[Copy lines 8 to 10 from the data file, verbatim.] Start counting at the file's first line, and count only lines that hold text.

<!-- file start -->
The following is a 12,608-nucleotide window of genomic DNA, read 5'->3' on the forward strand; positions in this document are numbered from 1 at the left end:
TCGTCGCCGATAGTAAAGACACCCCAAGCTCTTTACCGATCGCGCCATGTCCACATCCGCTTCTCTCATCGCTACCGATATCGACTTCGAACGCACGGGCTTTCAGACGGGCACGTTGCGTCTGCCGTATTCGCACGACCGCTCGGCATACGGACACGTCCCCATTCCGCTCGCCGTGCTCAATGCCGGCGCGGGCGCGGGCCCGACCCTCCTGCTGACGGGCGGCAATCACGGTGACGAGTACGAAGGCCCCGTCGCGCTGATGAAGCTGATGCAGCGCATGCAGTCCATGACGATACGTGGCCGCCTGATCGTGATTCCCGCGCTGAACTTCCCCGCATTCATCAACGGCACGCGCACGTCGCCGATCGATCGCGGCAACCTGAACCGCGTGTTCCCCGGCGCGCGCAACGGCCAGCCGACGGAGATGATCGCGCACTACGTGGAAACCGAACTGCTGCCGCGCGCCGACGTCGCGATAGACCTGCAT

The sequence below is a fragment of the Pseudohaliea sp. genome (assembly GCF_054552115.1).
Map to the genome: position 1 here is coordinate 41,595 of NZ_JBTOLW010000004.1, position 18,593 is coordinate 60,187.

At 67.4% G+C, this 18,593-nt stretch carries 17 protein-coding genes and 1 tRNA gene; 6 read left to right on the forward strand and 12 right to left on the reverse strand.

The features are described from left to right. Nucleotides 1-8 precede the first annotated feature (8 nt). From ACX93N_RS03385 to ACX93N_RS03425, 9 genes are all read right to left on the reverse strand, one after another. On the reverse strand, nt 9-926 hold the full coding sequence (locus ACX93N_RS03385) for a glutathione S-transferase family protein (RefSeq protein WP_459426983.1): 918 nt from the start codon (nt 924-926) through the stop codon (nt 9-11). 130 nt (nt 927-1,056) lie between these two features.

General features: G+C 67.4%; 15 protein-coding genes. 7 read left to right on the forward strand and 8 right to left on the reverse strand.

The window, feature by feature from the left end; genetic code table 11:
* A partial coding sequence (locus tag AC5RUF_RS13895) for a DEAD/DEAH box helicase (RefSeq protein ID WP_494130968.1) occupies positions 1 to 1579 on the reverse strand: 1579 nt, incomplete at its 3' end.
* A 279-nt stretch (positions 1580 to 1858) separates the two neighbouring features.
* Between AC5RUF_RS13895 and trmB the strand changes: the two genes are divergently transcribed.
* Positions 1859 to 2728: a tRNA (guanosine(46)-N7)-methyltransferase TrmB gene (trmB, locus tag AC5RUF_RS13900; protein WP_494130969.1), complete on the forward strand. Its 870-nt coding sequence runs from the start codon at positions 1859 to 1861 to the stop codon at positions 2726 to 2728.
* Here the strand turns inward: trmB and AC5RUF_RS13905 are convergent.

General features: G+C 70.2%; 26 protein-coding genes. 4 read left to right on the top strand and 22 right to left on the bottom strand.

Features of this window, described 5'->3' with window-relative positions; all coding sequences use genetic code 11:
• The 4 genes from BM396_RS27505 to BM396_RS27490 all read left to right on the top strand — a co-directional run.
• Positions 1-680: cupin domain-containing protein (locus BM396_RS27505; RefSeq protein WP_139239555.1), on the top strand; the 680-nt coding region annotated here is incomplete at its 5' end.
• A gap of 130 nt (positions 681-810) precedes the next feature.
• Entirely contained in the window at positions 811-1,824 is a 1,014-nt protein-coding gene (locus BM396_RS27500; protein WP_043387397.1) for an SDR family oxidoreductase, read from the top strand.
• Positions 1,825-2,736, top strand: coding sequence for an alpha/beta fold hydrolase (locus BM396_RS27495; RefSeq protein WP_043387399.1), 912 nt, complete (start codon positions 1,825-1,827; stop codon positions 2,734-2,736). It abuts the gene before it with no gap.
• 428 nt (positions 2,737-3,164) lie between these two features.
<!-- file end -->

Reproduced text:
The window, feature by feature from the left end; genetic code table 11:
* A partial coding sequence (locus tag AC5RUF_RS13895) for a DEAD/DEAH box helicase (RefSeq protein ID WP_494130968.1) occupies positions 1 to 1579 on the reverse strand: 1579 nt, incomplete at its 3' end.
* A 279-nt stretch (positions 1580 to 1858) separates the two neighbouring features.